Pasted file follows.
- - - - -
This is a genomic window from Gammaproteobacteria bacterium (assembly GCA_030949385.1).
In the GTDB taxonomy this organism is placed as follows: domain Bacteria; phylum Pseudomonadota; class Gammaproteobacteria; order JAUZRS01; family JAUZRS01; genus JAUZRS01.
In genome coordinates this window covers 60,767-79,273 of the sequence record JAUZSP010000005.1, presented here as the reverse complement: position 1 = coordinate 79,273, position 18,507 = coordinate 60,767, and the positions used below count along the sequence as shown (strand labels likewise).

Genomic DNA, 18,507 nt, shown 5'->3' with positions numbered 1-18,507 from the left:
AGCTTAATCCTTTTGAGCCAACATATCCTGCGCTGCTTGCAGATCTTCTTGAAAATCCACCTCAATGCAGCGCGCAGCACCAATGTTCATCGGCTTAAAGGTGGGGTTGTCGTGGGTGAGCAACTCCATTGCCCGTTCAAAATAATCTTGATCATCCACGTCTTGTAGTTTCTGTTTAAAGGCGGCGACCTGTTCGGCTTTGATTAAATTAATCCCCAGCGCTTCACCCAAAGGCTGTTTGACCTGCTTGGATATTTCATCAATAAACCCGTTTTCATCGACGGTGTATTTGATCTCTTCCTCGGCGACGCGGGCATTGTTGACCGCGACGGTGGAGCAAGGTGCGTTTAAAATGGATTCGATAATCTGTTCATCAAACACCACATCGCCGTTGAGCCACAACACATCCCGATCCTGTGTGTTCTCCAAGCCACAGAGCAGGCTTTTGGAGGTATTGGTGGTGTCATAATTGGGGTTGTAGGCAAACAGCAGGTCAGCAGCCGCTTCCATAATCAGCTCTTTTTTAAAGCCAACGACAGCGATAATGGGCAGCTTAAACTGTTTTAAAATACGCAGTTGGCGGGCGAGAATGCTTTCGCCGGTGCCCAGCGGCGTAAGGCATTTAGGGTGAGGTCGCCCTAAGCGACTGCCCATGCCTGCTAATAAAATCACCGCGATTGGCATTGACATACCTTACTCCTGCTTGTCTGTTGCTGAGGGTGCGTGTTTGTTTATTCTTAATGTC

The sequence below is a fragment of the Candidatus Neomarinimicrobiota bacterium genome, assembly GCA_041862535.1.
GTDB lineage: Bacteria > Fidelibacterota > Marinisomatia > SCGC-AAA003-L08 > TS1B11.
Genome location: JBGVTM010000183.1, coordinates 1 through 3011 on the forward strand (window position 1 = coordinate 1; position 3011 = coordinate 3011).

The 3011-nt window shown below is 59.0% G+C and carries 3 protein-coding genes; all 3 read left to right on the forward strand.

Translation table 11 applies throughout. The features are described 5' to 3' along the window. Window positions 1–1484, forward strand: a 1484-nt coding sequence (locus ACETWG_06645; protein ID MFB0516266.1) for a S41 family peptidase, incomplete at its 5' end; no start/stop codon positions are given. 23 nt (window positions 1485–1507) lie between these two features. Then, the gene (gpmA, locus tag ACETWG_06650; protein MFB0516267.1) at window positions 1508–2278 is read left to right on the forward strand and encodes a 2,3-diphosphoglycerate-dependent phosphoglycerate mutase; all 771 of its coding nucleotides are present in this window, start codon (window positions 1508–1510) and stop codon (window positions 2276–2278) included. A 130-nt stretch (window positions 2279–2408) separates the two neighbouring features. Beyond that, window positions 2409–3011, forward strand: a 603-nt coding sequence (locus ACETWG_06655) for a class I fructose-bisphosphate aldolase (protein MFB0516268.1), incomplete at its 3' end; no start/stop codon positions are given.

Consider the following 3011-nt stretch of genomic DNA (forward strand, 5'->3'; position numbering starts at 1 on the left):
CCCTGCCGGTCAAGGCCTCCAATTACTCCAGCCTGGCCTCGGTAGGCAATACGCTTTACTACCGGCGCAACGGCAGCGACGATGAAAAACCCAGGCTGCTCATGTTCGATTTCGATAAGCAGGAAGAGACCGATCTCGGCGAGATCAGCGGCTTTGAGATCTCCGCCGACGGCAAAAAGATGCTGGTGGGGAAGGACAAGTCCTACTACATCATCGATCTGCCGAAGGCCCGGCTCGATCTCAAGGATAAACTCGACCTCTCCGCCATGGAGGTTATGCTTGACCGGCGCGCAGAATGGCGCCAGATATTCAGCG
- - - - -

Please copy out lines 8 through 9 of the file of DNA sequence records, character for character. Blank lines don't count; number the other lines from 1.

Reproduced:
Genome location: JBGVTM010000183.1, coordinates 1 through 3011 on the forward strand (window position 1 = coordinate 1; position 3011 = coordinate 3011).

The 3011-nt window shown below is 59.0% G+C and carries 3 protein-coding genes; all 3 read left to right on the forward strand.